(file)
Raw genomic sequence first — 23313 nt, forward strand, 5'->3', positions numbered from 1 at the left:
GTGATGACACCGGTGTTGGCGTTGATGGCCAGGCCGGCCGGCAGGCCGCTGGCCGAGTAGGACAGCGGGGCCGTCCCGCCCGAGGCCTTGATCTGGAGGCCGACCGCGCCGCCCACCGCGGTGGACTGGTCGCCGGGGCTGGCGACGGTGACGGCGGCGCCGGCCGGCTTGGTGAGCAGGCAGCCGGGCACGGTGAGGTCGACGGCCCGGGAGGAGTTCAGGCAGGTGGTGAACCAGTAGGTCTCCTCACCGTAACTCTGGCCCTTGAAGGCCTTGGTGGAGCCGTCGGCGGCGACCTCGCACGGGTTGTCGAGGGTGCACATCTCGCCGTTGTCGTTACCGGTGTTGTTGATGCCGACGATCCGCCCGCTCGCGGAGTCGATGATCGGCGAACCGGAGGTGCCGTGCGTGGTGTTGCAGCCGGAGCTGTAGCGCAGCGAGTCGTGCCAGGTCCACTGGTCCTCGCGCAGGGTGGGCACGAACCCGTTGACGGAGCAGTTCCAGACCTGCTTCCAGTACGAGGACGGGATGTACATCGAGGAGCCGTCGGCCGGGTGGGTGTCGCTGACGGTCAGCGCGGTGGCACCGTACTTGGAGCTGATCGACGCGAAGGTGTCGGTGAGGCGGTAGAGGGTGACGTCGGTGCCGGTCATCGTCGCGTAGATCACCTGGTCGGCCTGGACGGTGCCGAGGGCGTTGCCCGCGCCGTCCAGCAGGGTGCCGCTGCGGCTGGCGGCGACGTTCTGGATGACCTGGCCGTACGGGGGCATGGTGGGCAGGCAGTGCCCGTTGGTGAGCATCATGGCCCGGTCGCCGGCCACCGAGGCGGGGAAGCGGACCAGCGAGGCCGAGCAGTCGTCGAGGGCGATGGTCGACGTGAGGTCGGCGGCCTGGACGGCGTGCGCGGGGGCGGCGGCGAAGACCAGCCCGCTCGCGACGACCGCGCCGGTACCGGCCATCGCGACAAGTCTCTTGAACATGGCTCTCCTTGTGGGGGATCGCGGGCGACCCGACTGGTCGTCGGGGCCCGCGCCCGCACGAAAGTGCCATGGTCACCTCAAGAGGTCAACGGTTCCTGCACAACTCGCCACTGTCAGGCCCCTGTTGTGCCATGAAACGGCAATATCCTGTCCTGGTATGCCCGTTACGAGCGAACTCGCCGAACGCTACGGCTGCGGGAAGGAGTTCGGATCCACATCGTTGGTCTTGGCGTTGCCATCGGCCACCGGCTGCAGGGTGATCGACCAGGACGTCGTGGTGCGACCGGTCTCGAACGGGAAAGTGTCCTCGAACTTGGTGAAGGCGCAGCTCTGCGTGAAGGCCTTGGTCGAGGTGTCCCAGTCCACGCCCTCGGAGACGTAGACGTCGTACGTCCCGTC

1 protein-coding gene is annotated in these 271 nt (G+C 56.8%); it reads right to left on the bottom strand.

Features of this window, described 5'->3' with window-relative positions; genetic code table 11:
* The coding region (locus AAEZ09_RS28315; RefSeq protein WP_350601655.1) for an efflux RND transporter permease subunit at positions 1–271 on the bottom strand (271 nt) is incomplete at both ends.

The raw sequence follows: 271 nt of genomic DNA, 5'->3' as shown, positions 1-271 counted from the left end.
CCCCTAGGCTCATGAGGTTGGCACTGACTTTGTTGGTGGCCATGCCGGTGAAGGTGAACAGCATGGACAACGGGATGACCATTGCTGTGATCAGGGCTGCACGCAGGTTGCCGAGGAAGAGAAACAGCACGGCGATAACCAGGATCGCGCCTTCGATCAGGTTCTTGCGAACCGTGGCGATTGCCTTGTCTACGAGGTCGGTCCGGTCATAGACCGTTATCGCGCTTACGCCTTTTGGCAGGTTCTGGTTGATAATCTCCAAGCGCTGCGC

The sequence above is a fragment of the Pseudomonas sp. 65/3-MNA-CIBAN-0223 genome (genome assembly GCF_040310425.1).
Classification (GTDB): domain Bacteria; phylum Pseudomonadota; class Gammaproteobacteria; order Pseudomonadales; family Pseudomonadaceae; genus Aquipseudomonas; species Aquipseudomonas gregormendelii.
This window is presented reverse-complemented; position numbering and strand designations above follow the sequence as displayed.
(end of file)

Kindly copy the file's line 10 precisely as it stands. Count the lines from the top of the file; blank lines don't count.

This window is presented reverse-complemented; position numbering and strand designations above follow the sequence as displayed.